The Definitive Rating of Hackney Swimming Pools



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Avid swimmer Kit Caless gives us the lowdown on the good, the bad and the ugly of Hackney swimming pools.
When I was learning to swim in the 1990s I had an instructor who had really hairy toes. He would stand at the edge of the pool, feet at our eye level and watch us struggle through armbanded breaststroke widths. The pool water was so heavily chlorinated the skin under my fingernails would sting by the end of our session, but staring at those big hairy plates still made me feel unclean.
Luckily, the public swimming pool game has changed in the two decades since, and now Hackney has some fine ass looking bodies of water. I have sampled all the aquatic delights this corner of London has to offer. Like a watery western, I present, the Good, the Bad, the Ugly, the Outside and the Abandoned.
The Good: Clissold Leisure Centre
Hackney’s swimming pools more or less reflect the class lines that run through the borough, so there’s no surprise that Stoke Newington’s Clissold Park pool is the fanciest. It’s also, quite objectively, the best pool in the borough.
I don’t live in Stoke Newington. In fact I live closer to the King’s Hall pool, but I cycle to Clissold because the swim there is excellent. Once you are in the changing rooms you know you’re in gold star territory. There’s no bloke blow-drying his arse hairs in front of the mirror, no dirt on the tile floors and the lockers aren’t dented. It’s all very… nice. This is the sort of changing room where you overhear men talking about the latest branding campaign they did for Ocado. Clissold’s finest do like to walk around the changing room stark bollock naked though, like it’s a Finnish sauna after a great towel robbery.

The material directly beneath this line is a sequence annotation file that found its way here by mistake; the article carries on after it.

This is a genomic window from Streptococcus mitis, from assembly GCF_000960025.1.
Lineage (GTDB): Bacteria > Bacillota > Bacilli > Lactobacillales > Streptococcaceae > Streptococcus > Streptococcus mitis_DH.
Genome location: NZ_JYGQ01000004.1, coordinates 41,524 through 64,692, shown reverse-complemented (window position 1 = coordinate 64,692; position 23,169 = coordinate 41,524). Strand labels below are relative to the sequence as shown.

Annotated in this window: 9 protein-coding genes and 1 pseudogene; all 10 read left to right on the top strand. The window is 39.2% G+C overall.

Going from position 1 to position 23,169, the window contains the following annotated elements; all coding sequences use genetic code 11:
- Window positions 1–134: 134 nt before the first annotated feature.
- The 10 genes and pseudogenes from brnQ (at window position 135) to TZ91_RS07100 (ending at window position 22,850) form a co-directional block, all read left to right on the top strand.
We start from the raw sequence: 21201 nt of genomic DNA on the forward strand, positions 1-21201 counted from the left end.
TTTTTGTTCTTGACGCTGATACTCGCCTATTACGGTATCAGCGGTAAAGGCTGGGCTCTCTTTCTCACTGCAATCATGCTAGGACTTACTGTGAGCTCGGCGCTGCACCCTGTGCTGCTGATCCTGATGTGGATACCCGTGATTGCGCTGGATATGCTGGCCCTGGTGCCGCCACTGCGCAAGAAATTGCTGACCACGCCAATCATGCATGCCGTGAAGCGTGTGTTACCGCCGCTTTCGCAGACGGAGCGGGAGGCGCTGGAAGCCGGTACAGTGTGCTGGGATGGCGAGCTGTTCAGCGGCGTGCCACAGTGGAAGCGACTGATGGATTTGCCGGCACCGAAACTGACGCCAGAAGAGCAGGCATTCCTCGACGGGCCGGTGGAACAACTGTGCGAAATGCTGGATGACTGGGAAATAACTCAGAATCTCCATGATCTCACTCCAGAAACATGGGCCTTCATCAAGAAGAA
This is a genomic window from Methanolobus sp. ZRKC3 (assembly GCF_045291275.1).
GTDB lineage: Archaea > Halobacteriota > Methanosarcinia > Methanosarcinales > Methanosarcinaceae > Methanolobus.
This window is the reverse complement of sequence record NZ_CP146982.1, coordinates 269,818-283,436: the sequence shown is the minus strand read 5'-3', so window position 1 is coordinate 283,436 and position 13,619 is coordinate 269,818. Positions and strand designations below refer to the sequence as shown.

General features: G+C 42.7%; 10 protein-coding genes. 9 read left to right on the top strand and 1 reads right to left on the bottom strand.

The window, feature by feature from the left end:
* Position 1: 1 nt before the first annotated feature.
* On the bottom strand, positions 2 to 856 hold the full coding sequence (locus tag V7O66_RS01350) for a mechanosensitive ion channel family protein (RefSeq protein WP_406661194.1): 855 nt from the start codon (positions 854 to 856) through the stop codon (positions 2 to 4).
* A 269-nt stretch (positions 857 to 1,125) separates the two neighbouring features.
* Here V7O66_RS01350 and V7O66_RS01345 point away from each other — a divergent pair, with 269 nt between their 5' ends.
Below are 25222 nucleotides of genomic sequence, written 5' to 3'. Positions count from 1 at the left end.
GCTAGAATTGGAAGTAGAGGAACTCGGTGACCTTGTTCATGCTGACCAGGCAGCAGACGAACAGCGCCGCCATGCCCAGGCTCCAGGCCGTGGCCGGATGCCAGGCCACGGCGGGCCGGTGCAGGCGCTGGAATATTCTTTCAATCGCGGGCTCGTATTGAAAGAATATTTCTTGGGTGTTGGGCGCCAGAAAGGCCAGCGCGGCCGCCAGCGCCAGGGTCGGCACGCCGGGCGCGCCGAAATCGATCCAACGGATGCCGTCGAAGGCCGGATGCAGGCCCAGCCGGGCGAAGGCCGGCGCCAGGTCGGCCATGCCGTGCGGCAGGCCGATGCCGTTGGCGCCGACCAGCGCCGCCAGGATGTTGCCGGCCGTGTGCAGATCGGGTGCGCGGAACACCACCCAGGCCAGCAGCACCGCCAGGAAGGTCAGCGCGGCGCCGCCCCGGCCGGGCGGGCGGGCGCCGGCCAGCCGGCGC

Mornings are not for the weak. Women with tumble turns and nose clips barrel past you at Thorpe speed before heading out to important jobs in town.

The pool itself is lovely. It’s hygienic but not overloaded with chlorine. The only thing that stings is the fact that everyone at Clissold is a better swimmer than you. Faster, harder, stronger. The men are lithe, the women powerful and everyone’s stroke technique is on fleek. I still oscillate between the medium and the fast lane depending on the time of day. When the Stoke Newington Dads are out in full effect between 6 and 7:30 p.m., front crawling out their job stresses, I find myself struggling to keep up in the medium lane. Mornings are not for the weak. Women with tumble turns and nose clips barrel past you at Thorpe speed before heading out to important jobs in town.
The pool closes at 10 p.m., but that swim between 9 p.m. and 10 is probably the most euphoric. Almost alone, you will find tranquility in the waters and a deep peace of mind.
Clissold Leisure Centre, 63 Clissold Road, London N16 9EX. Phone: 020 724 5574. 
The Bad: Britannia Leisure Centre
I sometimes play squash at the Britannia. It’s got some great courts, and it’s cheap. Recently, I thought I would visit the swimming pool just to mix it up a little bit.
Around 1 p.m. I sauntered in, scanned my Better membership card and went straight for the changing rooms. A few swift moves and I was out of the changing rooms and heading to the pool with my swim hat, goggles and earplugs ready. Imagine my surprise when I turned the corner and was confronted with a floor to ceiling glass wall and a gaggle of parents on the benches, watching their children taking lessons on the other side. There was also a water slide and a crocodile thing with a springboard in the pool. Luckily, no parents turned their heads to see the fully-grown speedoed man behind them.